Posts Tagged: Peppers
Air drying peppers can be a fun activity to do with children. For the best results, select only firm, fresh peppers free of any blemishes or other damage. Wash them thoroughly. Then use a knife to cut a slit in the stems. Using a large crafting needle, thread light string or a heavy thread through the stems of the peppers. Hang the string of peppers in a well-ventilated room since high humidity can cause the peppers to spoil. The peppers should dry within about four weeks.
Peppers can also be sun dried. Drying peppers in the sun requires a minimum temperature of 90°F for several days, with a humidity level below 60 percent. To sun dry peppers, first rinse them to remove any dirt. Then lay them on screen trays made of stainless steel, plastic, or Teflon coated fiberglass. Do not use galvanized metal, copper or aluminum screens. Place the trays on blocks to increase airflow and cover the peppers with cheesecloth to protect them from birds and insects. Once the peppers are dried, pasteurize them to kill any insect or insect eggs that may have gotten on the peppers. To pasteurize them, either seal them in a freezer bag and place the bag in the freezer (set at 0°F or below) for 48 hours, or lay the peppers out single layer on a tray and place them in the oven pre-heated to 160°F for 30 minutes.
If you have an electric food dehydrator, first thoroughly rinse the peppers and remove the stems and cores. Cut the peppers into 3/8-inch disks and place in a single layer on the dehydrator trays. The peppers generally take 8 to 12 hours to dry in a dehydrator.
You can also dry peppers in your oven, although you may not want to heat up your house using this method in the summer. To dry peppers in your oven, first make sure your oven can be set to 140°F. (Any higher temperature will cook, not dehydrate the peppers.) Place washed peppers single layer on an oven drying tray (note: cake cooling racks placed on a cookie tray work well). Make sure the drying tray clears all sides of the oven three to four inches. If you are placing more than one drying tray in your oven, make sure they're spaced two to three inches apart for air circulation. The oven door needs to be propped open two to six inches during the entire drying process. You can place an oven thermometer near the drying tray to get an accurate temperature reading and adjust the temperature as needed to reach 140°F. Since oven drying takes about twice as long as an electric food dehydrator, it will take approximately 16 to 24 hours to dry peppers using this method. Just be sure to let the peppers completely cool before packaging them for storage.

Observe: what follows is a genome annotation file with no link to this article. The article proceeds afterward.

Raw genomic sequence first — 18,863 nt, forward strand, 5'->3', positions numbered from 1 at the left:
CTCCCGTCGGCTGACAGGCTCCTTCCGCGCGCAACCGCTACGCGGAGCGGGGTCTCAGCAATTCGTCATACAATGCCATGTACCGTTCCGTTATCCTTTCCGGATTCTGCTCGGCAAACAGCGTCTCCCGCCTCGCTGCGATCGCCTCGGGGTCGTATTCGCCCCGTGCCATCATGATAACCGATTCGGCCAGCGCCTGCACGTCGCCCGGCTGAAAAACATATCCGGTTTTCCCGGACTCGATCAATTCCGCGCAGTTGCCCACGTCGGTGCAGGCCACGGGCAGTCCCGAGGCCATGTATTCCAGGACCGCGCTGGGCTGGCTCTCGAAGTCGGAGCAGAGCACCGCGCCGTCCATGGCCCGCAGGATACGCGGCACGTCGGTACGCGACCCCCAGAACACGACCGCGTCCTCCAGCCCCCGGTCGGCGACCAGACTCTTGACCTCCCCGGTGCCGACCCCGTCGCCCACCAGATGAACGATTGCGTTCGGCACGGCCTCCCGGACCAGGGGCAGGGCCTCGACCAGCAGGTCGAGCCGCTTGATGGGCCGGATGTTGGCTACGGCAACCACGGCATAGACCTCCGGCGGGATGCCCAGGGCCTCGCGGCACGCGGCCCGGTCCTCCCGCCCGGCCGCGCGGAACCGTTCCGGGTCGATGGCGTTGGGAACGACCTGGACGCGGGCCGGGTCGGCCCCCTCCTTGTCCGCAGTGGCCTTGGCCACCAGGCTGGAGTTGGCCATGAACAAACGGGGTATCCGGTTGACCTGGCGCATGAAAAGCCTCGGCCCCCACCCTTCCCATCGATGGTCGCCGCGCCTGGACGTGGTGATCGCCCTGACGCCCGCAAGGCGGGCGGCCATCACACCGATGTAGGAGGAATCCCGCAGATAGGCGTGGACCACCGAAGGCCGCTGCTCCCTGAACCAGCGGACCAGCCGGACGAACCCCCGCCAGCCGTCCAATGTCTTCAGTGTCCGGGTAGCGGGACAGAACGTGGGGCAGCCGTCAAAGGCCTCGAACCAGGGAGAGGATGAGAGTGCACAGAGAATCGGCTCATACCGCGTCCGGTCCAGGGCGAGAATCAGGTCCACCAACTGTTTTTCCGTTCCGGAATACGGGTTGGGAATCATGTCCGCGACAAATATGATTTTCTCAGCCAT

Dried peppers can be stored for several months in a cool dark place. They should be stored in moisture proof packaging such as a glass jar or freezer container. Plastic freezer bags can be used but be aware that they are not rodent proof. Rehydrate dried peppers for use in dishes like casseroles by soaking them in water. Or you may opt to crumble or turn the dried peppers into a powder to use as a seasoning.
Source of information and more reading:
For more information on drying peppers, see Peppers: Safe Methods to Store, Preserve and Enjoy from the University of California Division of Agriculture and Natural Resources accessible at https://anrcatalog.ucanr.edu/pdf/8004.pdf and Preserving Food: Drying Fruits and Vegetables from the University of Georgia Cooperative Extension Service accessible at https://nchfp.uga.edu/publications/uga/uga_dry_fruit.pdf.
For more information about the UC Master Food Preserver Program, including the Food Preservation Video Library, visit mfp.ucanr.edu.
“Tomato spotted wilt virus spread by western flower thrips is a big problem for peppers,” said Shimat Joseph, UC Cooperative Extension advisor in Monterey, Santa Cruz and San Benito counties. Tomato spotted wilt can cause a plant to produce discolored fruit that is unmarketable and it can kill the plant. Joseph advises pepper growers on integrated pest management methods to control insects.
“We believe it is critical to manage thrips early in the season because when the plants are small, they are more vulnerable,” Joseph said, “and the disease may not show until later in the season.”
He is currently studying the effects of applying insecticides a month after transplanting to discourage thrips from feeding. He also recommends removing weeds, which can host the virus.
“Some people think the seeds make it hot, but capsaicin is what makes chile peppers hot,” said Baameur, who works with vegetable growers in Santa Clara and San Benito counties.
Baameur is trying to grow a hotter jalapeño by studying the variables that raise the Scoville units, which measure a pepper's heat. For the past four years, he has been documenting the effects of different rates of water, potassium, sea salt and nitrogen applied to the jalapeño crop at George Chiala Farms in Morgan Hill.
“We're trying to find a way to raise the capsaicin level of the jalapeño and raise the Scoville units, which will then allow us to have spicier peppers,” said Jeff Sanders, raw product coordinator for George Chiala Farms.